What Young Children Need Most
What are the most important things that children need to grow up healthy and whole? The following three factors in a child’s life have the most impact on their overall success, learning, and behavior. Here are some tips about how to create this for any child in your life. YOU can make a difference in the life of a child.
Attachment and bonding in healthy relationships is the groundwork for all other work parents (and important adults) will do with children. This is the positive interaction between adults and children that builds a sense of connection, trust, and interdependency. For example, in infancy this is done with eye contact, being held, cooing with your baby, and showing empathy for your baby’s discomforts, among other things. As kids grow older, healthy relationships will contribute to emotional resiliency and positive behaviors.
- Create a warm, loving, safe environment for your child.
- Be affectionate.
- Have reasonable expectations.
- Use descriptive praise.
- Spend time with your child and talk to him/her.
- Keep your child safe and set limits.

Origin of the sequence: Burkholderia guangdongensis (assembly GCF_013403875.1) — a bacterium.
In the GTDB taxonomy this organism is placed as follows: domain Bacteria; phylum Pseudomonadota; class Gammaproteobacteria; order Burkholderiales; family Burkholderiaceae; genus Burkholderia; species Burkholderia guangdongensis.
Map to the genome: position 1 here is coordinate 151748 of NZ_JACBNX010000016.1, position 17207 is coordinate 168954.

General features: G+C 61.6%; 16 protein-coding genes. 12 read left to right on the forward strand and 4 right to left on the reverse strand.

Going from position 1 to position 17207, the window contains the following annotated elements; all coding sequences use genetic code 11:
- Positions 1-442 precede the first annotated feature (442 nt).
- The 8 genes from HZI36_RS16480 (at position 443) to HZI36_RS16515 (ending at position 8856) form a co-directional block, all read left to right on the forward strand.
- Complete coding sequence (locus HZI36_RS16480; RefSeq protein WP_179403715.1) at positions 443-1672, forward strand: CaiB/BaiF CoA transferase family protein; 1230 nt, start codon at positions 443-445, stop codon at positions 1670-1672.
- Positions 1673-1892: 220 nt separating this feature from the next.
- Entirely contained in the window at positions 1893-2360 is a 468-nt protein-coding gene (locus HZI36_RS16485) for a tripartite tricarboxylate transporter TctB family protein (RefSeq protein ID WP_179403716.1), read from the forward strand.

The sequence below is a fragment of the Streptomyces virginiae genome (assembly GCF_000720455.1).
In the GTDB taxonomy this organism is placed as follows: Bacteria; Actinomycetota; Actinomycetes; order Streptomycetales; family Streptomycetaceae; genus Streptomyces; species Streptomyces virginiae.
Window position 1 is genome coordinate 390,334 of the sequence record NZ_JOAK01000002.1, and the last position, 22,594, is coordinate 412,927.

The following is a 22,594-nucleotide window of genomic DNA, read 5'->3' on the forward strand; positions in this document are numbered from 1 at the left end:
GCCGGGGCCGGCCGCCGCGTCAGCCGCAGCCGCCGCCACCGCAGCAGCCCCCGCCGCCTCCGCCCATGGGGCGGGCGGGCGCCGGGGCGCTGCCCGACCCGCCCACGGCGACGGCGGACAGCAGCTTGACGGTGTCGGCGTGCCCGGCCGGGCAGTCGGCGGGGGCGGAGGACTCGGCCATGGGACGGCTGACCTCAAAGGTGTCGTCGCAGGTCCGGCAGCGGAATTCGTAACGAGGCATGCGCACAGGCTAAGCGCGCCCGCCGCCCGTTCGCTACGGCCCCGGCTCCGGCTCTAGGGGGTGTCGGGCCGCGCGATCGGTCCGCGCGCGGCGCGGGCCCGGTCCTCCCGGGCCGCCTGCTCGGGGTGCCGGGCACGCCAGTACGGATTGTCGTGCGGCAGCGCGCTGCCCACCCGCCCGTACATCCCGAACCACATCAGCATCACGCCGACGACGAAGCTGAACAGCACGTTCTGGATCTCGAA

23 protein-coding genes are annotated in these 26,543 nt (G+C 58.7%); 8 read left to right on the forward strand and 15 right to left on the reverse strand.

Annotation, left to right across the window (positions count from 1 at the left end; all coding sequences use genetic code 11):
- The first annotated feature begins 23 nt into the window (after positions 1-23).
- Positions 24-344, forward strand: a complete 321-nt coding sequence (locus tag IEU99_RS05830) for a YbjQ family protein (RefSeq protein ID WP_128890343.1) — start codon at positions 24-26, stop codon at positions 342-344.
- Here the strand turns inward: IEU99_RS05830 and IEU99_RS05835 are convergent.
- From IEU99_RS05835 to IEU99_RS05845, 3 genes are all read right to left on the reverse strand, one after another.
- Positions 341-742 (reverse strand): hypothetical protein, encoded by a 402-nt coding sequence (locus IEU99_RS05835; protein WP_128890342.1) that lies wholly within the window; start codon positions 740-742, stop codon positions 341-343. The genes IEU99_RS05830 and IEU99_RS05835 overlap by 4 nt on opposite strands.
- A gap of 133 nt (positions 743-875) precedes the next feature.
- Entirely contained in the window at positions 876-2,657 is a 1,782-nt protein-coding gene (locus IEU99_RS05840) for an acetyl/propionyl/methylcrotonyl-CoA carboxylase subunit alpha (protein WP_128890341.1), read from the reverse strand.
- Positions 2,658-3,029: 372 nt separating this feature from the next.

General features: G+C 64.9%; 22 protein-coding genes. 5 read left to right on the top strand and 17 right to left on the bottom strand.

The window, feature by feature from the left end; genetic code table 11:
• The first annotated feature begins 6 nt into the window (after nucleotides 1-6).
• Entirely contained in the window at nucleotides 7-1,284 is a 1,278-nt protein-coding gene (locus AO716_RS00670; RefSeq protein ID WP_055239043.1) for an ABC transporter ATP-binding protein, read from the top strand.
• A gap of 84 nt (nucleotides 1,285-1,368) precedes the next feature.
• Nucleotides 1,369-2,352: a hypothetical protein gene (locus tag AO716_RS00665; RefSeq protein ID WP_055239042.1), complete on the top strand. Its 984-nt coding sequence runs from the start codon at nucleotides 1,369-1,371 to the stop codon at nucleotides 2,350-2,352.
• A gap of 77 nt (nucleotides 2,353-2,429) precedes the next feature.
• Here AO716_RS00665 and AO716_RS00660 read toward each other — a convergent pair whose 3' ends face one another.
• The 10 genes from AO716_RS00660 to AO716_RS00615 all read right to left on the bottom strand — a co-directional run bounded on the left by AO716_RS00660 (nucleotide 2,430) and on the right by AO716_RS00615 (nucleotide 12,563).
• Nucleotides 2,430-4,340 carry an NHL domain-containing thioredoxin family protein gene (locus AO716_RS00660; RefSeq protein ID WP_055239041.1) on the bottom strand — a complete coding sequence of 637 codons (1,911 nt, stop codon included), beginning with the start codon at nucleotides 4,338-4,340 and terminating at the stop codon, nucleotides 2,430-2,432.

A confident child can show respect, be considerate, be a problem solver, and become independent. This is “healthy self-esteem”; essentially the messages a child says to himself, about himself are positive; I can figure this out, I am good enough, I am loveable, I have something meaningful to contribute. Healthy self-esteem also contributes to knowing your own strengths and weaknesses and asking for help when needed.
- Encourage politeness and respectful (Be polite to model this behavior).
- Avoid being critical of others.
- Acknowledge kindness.
- Encourage laughter and learning.
- Let your child make decisions.
- Be problem solvers together; consider options and solutions.
- Set expectations for their best efforts.
Emotional resiliency is the ability to manage feelings and cope with day to day stresses as well as major life events. This also includes the ability to recognize and accept feelings and express them in appropriate ways that do not harm others. The seeds of emotional resiliency begin in early childhood when emotions dictate your behavior and communication.
- Accept different emotions.
- Talk about feelings (your own, too). Be honest.
- Listen to your child without judging. Ask questions.
- Avoid saying things like, “there is nothing to worry about” or “that’s a silly thing to be afraid of” or “you’re just tired”.
- Allow your child to experience frustration. Don’t rush to rescue. Working through difficult tasks and completing them helps your child feel successful.
- Talk about ways to calm down. Manage your own emotions in a healthy way so your child has a good example of emotional resiliency.
- Encourage optimism.
There are different qualities of healthy behavior in each aspect of this list. As an important adult in a child’s life, seek a balance of positive leadership and guidance as well as connecting in meaningful ways so children see you as an ally in learning and growing.